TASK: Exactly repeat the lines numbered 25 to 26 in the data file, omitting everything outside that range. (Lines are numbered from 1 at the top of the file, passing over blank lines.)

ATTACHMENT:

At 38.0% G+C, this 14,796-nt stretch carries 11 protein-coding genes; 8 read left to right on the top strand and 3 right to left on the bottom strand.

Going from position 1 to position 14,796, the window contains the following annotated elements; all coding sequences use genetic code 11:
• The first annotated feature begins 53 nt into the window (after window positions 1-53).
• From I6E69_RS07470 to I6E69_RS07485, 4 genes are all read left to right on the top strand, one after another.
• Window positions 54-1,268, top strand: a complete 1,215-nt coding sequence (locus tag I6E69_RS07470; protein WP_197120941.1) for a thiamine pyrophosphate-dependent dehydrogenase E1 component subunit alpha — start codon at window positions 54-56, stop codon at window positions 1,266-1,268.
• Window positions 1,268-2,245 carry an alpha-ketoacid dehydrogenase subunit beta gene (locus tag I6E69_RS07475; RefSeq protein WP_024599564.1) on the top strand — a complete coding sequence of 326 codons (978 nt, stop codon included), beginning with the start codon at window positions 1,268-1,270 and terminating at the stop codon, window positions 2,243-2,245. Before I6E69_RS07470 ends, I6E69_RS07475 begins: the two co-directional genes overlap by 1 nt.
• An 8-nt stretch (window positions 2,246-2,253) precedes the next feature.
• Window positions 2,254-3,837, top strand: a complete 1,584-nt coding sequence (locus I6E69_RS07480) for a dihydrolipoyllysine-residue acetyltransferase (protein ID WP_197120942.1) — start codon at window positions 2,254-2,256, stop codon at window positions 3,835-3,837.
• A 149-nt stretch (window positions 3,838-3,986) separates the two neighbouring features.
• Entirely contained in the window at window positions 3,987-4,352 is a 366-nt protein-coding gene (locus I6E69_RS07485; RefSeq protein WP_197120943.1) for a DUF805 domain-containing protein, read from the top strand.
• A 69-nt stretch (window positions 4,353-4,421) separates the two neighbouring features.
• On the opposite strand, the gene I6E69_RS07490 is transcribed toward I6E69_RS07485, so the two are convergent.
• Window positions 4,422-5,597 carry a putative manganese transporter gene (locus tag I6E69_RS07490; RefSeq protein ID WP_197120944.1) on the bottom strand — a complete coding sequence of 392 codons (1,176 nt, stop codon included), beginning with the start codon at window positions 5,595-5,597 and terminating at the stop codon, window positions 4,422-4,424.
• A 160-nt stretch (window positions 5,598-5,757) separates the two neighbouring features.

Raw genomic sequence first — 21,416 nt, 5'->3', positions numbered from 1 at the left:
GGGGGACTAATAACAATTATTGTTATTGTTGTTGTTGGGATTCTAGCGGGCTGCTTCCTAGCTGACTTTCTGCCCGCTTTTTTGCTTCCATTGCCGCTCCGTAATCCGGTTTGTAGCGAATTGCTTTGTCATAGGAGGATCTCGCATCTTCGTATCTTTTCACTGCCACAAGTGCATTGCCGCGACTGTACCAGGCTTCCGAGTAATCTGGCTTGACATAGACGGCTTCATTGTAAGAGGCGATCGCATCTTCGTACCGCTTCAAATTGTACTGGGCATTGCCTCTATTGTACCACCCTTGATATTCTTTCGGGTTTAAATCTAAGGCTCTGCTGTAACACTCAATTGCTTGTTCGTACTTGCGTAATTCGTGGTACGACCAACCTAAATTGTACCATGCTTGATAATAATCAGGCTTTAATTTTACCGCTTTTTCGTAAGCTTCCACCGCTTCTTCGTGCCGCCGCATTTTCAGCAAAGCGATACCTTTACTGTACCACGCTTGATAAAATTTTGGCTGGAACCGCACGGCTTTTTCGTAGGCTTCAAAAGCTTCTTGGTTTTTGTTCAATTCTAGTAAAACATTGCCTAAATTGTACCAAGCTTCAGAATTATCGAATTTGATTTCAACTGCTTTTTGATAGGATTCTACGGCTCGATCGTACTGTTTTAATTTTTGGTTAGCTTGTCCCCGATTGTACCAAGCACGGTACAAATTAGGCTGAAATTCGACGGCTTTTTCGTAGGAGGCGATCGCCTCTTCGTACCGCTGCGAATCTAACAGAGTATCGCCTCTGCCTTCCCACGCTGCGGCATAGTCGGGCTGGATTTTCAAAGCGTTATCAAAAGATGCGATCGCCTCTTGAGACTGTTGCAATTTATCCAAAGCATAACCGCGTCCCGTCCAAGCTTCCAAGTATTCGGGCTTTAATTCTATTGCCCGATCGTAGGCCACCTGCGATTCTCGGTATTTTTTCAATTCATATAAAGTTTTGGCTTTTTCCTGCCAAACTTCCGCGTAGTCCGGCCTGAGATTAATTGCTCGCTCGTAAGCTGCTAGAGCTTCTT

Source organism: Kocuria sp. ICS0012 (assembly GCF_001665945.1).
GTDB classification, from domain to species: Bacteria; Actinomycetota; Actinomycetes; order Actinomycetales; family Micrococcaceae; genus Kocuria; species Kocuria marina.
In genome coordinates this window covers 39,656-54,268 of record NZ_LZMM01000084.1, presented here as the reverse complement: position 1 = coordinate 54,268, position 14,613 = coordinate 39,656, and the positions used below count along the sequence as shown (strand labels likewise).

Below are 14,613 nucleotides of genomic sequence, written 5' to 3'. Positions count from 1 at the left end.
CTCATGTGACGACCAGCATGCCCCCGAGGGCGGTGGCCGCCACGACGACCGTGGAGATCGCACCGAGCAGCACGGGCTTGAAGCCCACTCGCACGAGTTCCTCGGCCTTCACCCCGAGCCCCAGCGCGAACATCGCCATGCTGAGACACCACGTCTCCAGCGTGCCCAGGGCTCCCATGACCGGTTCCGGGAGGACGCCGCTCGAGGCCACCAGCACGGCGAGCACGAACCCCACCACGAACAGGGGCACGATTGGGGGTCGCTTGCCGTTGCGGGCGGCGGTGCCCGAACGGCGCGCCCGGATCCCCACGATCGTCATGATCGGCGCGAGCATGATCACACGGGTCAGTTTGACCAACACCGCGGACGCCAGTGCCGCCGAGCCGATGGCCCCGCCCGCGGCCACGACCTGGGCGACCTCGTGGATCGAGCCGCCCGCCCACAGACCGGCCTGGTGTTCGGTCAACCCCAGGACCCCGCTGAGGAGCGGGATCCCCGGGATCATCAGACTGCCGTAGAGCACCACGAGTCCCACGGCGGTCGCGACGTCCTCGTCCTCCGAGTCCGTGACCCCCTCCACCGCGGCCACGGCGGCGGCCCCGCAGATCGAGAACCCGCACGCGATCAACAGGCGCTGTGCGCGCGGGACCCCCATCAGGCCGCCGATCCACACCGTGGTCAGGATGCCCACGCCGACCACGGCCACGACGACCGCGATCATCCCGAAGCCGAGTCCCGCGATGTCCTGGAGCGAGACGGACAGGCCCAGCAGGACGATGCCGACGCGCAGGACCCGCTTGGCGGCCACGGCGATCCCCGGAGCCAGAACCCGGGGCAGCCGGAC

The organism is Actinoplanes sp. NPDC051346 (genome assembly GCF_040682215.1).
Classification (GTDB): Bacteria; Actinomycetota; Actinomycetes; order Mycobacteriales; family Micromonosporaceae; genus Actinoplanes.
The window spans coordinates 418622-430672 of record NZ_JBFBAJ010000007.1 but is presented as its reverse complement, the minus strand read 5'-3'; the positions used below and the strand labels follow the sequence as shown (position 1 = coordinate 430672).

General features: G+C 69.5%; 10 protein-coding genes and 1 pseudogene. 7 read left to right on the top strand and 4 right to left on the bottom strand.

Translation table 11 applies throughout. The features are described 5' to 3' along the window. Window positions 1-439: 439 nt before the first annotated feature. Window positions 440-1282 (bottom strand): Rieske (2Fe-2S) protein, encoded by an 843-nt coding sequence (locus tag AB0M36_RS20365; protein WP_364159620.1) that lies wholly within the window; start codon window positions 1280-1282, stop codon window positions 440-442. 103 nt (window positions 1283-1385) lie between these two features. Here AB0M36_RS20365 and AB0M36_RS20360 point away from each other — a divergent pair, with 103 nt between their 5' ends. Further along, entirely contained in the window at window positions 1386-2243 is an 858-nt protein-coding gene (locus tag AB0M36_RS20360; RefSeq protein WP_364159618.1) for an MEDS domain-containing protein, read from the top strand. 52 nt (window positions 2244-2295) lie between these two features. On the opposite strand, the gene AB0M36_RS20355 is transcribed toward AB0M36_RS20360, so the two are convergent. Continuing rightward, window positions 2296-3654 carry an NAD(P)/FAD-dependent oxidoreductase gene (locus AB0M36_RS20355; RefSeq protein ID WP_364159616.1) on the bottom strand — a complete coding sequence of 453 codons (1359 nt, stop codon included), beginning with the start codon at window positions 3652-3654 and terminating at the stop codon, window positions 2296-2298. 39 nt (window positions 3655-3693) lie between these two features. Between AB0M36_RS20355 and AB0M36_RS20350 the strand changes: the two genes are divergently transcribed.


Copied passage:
General features: G+C 69.5%; 10 protein-coding genes and 1 pseudogene. 7 read left to right on the top strand and 4 right to left on the bottom strand.

Translation table 11 applies throughout. The features are described 5' to 3' along the window. Window positions 1-439: 439 nt before the first annotated feature. Window positions 440-1282 (bottom strand): Rieske (2Fe-2S) protein, encoded by an 843-nt coding sequence (locus tag AB0M36_RS20365; protein WP_364159620.1) that lies wholly within the window; start codon window positions 1280-1282, stop codon window positions 440-442. 103 nt (window positions 1283-1385) lie between these two features. Here AB0M36_RS20365 and AB0M36_RS20360 point away from each other — a divergent pair, with 103 nt between their 5' ends. Further along, entirely contained in the window at window positions 1386-2243 is an 858-nt protein-coding gene (locus tag AB0M36_RS20360; RefSeq protein WP_364159618.1) for an MEDS domain-containing protein, read from the top strand. 52 nt (window positions 2244-2295) lie between these two features. On the opposite strand, the gene AB0M36_RS20355 is transcribed toward AB0M36_RS20360, so the two are convergent. Continuing rightward, window positions 2296-3654 carry an NAD(P)/FAD-dependent oxidoreductase gene (locus AB0M36_RS20355; RefSeq protein ID WP_364159616.1) on the bottom strand — a complete coding sequence of 453 codons (1359 nt, stop codon included), beginning with the start codon at window positions 3652-3654 and terminating at the stop codon, window positions 2296-2298. 39 nt (window positions 3655-3693) lie between these two features. Between AB0M36_RS20355 and AB0M36_RS20350 the strand changes: the two genes are divergently transcribed.